Keep in touch with the children- The big benefit we have in this today’s world is the scientific advancement. Make a regular contact through text, calls (there are more apps available to make video calls too), emails and frequent visits. If these actions exceed, the mother might become too clingy (emotionally dependent). Ensure to hold healthy guidelines within the limit that won’t take the freedom and independence of the child. Hence, schedule a time frame that allows both to maintain a close relationship even when the child is away.

Revive the romance-  Although the struggle with grief and loneliness is a big challenge, it also opens the door of opportunity to rekindle the romantic relationship. Spend time with each other, take each other out on dates, take a vacation. Turn back the clock to the wooing stage of the relationship.

Plan a vacation or trip- One of the difficulties that empty nester endures is their own home, after the departure of the children. The home can act as a trigger for memories associated with children that can bring on grief. Plan a vacation or a trip that can make you feel better. A change of environment, allowing yourself to explore a new place, could be a refreshing experience.

Accept the change- Make a journal and write down how you feel or write about what you are thankful for. This exercise will make you feel more positive and inspire a sense of gratitude.

Empty Nest Syndrome FAQs

Q1: How can I prepare myself for an empty nest?

Ans: You can prepare in advance for an empty nest by structuring your days. It is good to connect with others, socialize more and work on things you have missed out for years because of your parental role. This is the best time to rekindle with lost relationships. 

Q2: What are some signs and symptoms of empty nest syndrome?

Ans: They are some common signs that can help recognize if you have an empty nest syndrome:

  1. You feel a loss of purpose
  2. You are frustrated over lack of control
  3. You break into tears
  4. Constant anxiety about how your child will get by

Q3: When should I seek help?

Ans: If you are experiencing depressive symptoms for longer than two weeks, consider seeking treatment from your doctor. Talk to your partner about your feeling of an “empty nest” and take timely professional support. 

Why Choose Cadabams for Treatment?

When the times are challenging, we think they will last forever, but eventually, they don’t. Talk about this transitional period of your life with your partner and best friends. At Cadabams, we understand that this feeling of loss can take a toll on your daily life and other social relations. Our team of expert psychiatrists, psychologists, family therapists ensure that you get all the help you need and deserve. Our solution-oriented treatment plans help ensure that your symptoms are managed properly.   Our family and couples counseling therapy can help you overcome the situation in a healthy manner.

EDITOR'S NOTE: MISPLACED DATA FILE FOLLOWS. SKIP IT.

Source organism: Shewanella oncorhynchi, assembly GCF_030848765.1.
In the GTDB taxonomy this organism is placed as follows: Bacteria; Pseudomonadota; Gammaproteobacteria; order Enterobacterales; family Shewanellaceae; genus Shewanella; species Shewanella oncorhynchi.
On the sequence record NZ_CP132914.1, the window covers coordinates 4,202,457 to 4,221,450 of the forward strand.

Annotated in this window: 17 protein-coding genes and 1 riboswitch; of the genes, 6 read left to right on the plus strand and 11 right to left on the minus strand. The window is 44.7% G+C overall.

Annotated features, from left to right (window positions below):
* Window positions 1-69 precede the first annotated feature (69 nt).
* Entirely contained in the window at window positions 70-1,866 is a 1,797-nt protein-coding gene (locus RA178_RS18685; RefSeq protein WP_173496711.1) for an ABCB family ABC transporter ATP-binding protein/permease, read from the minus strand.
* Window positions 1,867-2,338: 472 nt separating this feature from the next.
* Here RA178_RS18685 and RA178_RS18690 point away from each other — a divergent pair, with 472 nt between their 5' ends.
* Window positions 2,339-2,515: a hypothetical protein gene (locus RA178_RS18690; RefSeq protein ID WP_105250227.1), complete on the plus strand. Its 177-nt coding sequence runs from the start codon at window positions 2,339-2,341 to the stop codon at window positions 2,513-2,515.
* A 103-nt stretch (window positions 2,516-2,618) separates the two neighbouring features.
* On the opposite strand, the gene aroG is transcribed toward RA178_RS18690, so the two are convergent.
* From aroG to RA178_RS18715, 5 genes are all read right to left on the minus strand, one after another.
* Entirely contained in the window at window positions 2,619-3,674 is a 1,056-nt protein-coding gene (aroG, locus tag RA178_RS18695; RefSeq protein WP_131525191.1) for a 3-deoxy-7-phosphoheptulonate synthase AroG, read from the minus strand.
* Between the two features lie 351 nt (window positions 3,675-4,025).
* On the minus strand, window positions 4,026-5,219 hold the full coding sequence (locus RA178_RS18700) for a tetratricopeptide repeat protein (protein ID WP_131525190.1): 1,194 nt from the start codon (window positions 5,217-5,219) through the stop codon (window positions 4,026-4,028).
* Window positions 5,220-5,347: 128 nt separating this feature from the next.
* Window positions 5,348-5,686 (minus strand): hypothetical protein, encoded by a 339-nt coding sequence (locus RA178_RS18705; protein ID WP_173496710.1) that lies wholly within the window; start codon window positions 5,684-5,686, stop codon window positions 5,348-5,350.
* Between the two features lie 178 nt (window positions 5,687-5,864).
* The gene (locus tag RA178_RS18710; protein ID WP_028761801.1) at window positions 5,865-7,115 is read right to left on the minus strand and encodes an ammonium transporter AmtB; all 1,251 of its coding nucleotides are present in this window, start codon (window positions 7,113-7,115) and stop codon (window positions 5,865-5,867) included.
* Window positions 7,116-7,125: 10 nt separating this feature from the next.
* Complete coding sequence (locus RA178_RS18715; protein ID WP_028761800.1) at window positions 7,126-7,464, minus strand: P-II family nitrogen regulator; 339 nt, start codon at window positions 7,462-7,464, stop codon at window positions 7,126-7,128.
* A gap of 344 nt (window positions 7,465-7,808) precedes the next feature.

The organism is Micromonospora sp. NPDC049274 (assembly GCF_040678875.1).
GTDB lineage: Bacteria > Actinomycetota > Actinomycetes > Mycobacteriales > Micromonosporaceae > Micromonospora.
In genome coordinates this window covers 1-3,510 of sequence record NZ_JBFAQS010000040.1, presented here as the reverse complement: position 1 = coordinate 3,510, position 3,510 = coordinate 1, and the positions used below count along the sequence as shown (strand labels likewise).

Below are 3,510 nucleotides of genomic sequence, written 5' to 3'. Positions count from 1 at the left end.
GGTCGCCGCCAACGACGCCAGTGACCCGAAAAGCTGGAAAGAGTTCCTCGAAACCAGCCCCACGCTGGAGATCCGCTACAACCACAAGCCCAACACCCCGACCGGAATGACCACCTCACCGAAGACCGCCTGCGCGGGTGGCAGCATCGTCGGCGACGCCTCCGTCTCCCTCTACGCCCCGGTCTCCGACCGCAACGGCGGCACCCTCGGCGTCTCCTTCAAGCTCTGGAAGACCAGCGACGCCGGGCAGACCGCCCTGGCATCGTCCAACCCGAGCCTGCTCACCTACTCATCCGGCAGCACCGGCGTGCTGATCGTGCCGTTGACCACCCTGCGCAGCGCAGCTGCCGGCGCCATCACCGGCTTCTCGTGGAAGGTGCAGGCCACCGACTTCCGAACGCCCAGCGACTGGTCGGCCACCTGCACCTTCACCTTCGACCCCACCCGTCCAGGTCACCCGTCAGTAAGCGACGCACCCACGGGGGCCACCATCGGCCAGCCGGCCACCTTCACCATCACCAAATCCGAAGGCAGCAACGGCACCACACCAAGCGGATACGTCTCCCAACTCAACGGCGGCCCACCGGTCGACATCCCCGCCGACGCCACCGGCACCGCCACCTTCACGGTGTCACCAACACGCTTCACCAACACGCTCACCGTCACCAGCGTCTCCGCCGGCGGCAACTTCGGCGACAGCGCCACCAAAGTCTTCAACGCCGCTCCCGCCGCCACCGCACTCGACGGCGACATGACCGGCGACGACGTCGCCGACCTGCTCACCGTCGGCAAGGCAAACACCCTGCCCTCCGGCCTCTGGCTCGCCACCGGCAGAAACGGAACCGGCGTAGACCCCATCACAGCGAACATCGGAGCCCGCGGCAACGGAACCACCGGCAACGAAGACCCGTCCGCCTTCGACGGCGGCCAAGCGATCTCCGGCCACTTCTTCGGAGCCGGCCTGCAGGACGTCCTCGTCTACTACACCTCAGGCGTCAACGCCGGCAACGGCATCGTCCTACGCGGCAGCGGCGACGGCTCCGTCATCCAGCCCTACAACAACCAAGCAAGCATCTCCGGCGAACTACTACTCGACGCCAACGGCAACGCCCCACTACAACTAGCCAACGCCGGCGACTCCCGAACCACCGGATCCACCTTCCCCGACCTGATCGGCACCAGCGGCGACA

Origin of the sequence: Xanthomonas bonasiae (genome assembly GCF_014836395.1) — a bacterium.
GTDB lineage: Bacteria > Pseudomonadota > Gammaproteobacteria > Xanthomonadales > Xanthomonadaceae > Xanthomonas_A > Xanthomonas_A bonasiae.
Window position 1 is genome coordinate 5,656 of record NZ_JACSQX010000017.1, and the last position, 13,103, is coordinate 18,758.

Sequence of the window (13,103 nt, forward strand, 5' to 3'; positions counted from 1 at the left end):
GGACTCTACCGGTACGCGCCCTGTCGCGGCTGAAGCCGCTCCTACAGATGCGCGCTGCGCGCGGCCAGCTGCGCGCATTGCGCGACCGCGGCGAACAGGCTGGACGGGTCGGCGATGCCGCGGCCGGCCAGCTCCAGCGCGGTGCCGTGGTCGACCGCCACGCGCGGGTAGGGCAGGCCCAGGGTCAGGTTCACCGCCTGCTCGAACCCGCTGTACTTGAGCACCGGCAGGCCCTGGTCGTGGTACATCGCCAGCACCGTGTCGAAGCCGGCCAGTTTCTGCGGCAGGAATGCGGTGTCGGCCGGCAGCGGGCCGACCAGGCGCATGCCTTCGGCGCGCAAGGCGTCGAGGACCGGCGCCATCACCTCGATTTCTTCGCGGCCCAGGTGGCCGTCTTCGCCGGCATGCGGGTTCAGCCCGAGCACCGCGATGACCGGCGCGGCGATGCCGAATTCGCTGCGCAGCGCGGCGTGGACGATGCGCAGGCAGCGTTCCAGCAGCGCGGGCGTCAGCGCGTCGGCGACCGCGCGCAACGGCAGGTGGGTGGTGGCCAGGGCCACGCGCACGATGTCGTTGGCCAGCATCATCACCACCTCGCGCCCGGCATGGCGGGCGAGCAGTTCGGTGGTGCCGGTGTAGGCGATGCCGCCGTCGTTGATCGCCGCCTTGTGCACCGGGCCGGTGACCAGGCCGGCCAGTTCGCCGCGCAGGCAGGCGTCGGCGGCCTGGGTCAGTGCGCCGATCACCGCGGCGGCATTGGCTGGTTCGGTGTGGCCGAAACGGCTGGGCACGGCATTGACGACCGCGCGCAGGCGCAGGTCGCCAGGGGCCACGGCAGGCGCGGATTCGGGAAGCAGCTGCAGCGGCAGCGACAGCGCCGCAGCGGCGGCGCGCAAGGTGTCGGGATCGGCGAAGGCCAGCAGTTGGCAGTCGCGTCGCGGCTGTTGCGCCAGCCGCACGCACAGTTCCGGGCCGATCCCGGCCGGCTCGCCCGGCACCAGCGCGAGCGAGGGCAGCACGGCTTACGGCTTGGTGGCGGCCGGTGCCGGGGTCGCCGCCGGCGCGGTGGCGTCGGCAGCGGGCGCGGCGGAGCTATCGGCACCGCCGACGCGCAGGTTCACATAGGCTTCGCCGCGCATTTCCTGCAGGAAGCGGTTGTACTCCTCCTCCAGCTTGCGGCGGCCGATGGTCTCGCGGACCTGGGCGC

If you or anyone you know is suffering from signs of empty nest syndrome, reach out to us on our 24x7 helpline +91 9611194949 and our clinical team will get in touch with you. 


1.What do you do if you have empty nest syndrome?

Ans. Empty Nest Syndrome  a feeling of sadness, depression, loneliness and grief endured by the parents and caregivers after their kids leave their home. Overcoming empty nest syndrome can be done by staying busy, keeping in touch with your children, reviving the romance and by planning  a vacation or trip. 

2.What age group is empty nest syndrome associated with?

Ans. The age group most associated with empty nest syndrome is between 40 - 50. At this age, children usually go on to pursue studies or careers which causes parents or individuals to feel abandoned. 

3.What do empty nesters do? 

4.Can empty nest syndrome cause anxiety?

Ans. Empty nest syndrome can cause anxiety in parents and caregivers. It can also cause feelings of social isolation, loss of purpose, endless worry, guilt and in some cases it can lead to depression as well. It is also associated with increased boredom and a sense of insecurity.